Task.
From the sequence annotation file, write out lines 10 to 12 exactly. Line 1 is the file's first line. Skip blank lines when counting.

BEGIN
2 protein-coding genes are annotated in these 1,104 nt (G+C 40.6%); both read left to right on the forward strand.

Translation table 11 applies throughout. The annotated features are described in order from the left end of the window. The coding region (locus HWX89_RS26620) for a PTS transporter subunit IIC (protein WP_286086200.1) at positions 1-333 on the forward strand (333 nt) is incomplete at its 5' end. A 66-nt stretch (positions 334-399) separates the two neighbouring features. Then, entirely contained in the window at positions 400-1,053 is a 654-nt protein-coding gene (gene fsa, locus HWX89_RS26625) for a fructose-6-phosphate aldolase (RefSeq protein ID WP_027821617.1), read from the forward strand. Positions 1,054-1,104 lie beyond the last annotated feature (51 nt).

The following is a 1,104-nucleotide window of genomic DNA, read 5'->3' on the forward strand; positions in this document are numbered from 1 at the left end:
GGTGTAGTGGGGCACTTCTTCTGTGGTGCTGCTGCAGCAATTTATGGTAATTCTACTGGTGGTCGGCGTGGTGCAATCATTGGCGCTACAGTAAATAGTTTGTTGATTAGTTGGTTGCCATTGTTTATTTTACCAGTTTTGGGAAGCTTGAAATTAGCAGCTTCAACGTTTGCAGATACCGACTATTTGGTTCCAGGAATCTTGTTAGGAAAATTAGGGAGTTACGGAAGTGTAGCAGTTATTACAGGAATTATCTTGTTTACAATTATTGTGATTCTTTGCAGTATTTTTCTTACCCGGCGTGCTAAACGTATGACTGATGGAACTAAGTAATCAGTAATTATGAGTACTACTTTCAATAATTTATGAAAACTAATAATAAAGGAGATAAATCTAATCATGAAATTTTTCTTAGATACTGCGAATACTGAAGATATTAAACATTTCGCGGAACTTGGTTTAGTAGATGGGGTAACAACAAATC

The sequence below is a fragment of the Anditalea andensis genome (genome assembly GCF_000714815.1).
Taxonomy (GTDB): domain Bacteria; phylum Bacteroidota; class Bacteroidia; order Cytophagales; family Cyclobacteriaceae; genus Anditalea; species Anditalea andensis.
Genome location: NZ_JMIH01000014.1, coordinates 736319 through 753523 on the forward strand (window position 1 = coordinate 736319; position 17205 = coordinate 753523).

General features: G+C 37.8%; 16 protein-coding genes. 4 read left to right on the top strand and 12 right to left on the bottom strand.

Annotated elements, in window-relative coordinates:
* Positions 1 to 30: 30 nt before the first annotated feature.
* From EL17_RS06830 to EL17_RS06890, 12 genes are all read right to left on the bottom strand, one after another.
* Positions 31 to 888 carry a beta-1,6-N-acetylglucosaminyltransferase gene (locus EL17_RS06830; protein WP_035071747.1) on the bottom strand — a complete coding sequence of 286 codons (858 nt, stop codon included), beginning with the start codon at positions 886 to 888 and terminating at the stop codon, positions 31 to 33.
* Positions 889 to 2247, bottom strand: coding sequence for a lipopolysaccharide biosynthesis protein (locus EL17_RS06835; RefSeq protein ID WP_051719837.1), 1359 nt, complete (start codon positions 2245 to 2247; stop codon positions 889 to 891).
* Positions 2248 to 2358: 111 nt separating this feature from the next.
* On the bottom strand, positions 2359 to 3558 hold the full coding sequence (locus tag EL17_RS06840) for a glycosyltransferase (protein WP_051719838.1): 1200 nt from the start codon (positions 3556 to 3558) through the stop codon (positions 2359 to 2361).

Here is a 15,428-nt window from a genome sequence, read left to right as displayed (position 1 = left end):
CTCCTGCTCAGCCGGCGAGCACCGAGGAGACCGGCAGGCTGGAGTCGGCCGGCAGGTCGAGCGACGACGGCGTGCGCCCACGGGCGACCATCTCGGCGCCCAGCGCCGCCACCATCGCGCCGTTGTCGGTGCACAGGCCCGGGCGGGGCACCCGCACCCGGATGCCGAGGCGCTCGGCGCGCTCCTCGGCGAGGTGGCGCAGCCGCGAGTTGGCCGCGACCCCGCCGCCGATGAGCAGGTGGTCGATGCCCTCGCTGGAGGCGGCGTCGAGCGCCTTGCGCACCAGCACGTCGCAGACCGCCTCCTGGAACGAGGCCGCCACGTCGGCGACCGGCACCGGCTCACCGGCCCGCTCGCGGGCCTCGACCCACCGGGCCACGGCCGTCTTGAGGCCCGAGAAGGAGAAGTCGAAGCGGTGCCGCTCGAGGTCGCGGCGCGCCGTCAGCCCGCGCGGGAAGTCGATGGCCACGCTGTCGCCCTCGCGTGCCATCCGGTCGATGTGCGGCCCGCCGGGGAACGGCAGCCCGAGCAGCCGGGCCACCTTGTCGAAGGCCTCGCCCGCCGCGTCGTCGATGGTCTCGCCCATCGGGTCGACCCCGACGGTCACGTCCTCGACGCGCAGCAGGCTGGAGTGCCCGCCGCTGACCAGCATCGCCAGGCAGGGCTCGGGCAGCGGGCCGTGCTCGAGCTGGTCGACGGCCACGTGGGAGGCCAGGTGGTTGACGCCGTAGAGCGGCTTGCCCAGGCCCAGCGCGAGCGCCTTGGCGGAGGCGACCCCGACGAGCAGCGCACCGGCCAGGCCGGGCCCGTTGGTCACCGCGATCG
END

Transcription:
* Positions 1 to 30: 30 nt before the first annotated feature.
* From EL17_RS06830 to EL17_RS06890, 12 genes are all read right to left on the bottom strand, one after another.
* Positions 31 to 888 carry a beta-1,6-N-acetylglucosaminyltransferase gene (locus EL17_RS06830; protein WP_035071747.1) on the bottom strand — a complete coding sequence of 286 codons (858 nt, stop codon included), beginning with the start codon at positions 886 to 888 and terminating at the stop codon, positions 31 to 33.